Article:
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Rushing Toward Expectations

I decided to take four students who could not go home for Chanukah vacation on a trip to Mount Lassen National Park for some cross-country skiing and snowshoeing. The park is magnificent. The ride for five large men in a tiny Mazda GLC was uncomfortable, but the discomfort was worth it the minute we saw the park.

The bubbling mud pots intrigued one student. They stank of rotten eggs, so most of us, watched from afar. This student wanted to edge closer and closer. While we were all yelling, “Be careful!” he edged close enough to place his foot over a mud pot, which boiled over just as he played his risky game. The heat melted his heavy boot onto his foot, and we had to carry him up a small mountain back to the trail, and then, in our snowshoes, carry him down the trail to the car.

This time, with a six foot 18 year old screaming in pain, we were even more crowded than before. I had to get him to a hospital as quickly as possible. The first aid station at the ranger’s office was closed. I zoomed around the mountain roads, veering on the edge of the cliffs. I never drove so fast and skillfully before in my life. I was, in all humility, unbelievable. Everyone else in the car had their eyes closed; I was too scared to even blink, as we rounded the dangerous curves of the mountain road. We made it to the closest hospital in unbelievable time.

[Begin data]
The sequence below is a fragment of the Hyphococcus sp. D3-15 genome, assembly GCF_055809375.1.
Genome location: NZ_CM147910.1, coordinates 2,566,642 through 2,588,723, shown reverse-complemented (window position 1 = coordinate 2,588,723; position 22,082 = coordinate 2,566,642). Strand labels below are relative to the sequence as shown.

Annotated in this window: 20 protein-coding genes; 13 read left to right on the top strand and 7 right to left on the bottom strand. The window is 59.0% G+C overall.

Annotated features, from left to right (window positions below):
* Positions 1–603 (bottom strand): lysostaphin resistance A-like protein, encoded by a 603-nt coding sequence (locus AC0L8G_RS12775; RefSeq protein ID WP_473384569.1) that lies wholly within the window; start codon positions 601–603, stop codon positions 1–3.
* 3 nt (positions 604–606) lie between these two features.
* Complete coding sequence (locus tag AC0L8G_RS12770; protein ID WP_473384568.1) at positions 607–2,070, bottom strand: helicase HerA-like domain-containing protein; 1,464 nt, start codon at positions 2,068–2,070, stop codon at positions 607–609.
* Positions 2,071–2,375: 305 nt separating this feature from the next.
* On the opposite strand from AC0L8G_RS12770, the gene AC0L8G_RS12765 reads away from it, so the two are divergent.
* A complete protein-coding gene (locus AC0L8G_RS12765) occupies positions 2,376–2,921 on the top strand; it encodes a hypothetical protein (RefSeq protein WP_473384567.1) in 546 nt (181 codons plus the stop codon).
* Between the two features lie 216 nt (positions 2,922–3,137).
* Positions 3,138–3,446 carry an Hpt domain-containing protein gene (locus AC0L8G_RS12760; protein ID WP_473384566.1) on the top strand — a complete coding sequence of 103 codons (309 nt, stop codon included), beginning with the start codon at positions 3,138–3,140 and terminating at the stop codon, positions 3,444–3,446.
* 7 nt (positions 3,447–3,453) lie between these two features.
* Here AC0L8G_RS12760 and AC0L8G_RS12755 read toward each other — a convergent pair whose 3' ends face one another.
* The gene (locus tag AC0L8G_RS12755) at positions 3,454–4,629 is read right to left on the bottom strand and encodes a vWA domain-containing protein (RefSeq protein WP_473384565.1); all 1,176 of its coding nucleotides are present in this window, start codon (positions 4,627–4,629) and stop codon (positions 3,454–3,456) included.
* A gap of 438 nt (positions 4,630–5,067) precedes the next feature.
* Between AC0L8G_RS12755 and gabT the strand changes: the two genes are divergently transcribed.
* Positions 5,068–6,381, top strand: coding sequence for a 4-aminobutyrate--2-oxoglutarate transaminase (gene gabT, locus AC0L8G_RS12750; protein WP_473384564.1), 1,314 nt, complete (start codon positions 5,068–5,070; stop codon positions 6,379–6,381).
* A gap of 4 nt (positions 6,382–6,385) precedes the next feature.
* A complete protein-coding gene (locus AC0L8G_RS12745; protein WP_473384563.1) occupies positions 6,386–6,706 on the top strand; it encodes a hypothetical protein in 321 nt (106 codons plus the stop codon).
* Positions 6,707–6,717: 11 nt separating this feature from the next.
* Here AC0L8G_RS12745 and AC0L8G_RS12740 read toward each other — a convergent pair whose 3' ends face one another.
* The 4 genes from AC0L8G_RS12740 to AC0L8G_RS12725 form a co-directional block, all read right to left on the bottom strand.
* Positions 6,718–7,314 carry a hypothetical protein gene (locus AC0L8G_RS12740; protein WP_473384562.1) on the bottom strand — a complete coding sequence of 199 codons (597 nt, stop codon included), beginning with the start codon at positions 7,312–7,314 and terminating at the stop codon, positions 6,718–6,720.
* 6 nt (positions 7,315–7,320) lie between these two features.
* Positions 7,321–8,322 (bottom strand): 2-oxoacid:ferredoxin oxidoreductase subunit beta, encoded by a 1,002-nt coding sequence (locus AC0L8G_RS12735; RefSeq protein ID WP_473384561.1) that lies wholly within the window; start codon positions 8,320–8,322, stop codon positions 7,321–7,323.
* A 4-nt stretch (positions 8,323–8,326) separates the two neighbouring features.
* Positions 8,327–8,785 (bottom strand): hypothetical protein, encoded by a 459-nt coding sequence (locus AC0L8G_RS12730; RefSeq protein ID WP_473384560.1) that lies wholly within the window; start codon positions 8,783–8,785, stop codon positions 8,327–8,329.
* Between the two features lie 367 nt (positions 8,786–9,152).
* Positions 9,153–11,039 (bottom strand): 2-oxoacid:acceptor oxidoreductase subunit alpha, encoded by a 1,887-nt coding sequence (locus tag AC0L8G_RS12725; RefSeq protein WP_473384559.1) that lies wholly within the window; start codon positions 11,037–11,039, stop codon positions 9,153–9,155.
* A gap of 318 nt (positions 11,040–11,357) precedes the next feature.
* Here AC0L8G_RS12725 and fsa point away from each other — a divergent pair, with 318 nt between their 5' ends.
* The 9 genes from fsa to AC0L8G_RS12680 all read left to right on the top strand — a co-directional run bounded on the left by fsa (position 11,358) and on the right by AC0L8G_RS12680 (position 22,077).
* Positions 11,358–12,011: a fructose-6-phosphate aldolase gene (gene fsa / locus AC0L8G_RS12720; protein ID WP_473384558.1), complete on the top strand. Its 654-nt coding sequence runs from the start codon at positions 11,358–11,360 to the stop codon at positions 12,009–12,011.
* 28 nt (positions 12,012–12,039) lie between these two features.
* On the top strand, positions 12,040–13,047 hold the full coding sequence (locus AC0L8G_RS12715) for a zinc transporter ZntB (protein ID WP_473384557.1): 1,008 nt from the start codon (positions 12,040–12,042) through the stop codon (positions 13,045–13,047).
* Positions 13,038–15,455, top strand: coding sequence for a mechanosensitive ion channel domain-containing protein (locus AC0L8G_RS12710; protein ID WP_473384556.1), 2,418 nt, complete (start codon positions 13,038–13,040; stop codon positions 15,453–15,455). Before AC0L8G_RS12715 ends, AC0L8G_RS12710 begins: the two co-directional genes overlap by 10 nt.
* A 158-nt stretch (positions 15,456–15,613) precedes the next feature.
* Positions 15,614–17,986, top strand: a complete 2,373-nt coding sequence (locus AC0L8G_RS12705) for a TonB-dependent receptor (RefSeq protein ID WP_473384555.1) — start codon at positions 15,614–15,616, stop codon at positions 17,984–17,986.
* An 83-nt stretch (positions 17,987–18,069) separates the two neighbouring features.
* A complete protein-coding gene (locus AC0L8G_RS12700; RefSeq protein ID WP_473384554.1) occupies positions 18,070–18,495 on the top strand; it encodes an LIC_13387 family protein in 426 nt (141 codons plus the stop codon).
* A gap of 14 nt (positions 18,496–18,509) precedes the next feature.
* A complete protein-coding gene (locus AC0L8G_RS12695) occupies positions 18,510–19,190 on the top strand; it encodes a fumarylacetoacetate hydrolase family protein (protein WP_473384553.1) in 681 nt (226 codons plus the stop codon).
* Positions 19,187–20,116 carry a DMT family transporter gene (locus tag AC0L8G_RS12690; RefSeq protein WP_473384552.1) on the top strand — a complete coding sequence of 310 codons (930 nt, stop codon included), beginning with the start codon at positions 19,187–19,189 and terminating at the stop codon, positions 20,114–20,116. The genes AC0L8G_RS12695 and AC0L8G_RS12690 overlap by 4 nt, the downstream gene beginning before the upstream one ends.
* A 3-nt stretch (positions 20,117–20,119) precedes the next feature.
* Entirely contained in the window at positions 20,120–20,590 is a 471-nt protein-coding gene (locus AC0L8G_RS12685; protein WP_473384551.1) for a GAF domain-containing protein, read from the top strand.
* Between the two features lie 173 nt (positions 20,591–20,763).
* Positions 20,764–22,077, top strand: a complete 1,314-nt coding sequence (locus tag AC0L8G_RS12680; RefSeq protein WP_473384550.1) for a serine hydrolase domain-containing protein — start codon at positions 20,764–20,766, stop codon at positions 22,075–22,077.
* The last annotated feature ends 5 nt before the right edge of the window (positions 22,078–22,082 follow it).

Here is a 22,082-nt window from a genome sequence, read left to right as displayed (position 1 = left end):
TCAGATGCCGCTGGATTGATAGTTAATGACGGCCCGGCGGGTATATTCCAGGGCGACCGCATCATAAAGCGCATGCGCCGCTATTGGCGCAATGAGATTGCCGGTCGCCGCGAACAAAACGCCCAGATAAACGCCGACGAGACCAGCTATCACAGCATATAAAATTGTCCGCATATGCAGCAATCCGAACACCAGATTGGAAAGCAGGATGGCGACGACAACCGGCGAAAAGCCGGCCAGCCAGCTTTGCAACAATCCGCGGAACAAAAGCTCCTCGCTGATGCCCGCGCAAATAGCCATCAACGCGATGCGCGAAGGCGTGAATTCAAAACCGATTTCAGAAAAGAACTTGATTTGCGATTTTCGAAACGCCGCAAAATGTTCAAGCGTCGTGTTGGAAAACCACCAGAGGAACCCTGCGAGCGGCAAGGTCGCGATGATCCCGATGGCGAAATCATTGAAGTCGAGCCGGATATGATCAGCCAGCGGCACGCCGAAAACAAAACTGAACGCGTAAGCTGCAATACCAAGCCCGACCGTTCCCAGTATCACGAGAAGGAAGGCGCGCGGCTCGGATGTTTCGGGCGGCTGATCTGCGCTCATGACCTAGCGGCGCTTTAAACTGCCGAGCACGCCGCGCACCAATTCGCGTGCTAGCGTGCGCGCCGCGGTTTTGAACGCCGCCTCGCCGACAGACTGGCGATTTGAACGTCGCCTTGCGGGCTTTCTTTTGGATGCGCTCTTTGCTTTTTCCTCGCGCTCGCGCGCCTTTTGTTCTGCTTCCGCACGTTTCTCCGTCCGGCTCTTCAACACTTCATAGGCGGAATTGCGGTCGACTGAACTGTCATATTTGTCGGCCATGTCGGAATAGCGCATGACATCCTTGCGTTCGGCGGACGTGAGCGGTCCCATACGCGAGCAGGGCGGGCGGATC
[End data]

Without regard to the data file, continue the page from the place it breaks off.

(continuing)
I have never driven like that again. I admit to temporary insanity. I believe all my passengers were scarred for life, although not as badly as the foot of the risk taker. The story spread through yeshiva like wildfire and soon I had driven 100MPH around curves ten times more frightening than the actual curves. People were begging me to take them on my next trip. They all expected me to drive like that again. I didn’t. I wouldn’t. I had to rush. I had no choice. I did things I would not have done if not for the emergency.

I can imagine the rush of the Children of Israel to Mt. Sinai. They just had to get there. It was to be the climax of everything they had experienced. They rushed to experience ultimate connection to God. They rushed as they never did before or would again. There are times we rush for emergencies, and even rarer, more precious times when we rush toward something absolutely wonderful and exciting. How fortunate they were to have something so wonderful waiting for them that they had to rush even more than the wild man of Lassen.

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Learn & discover the Divine prophecies with Rabbi Simcha Weinberg from the holy Torah, Jewish Law, Mysticism, Kabbalah and Jewish Prophecies. The Foundation Stone™ is the ultimate resource for Jews, Judaism, Jewish Education, Jewish Spirituality & the holy Torah.


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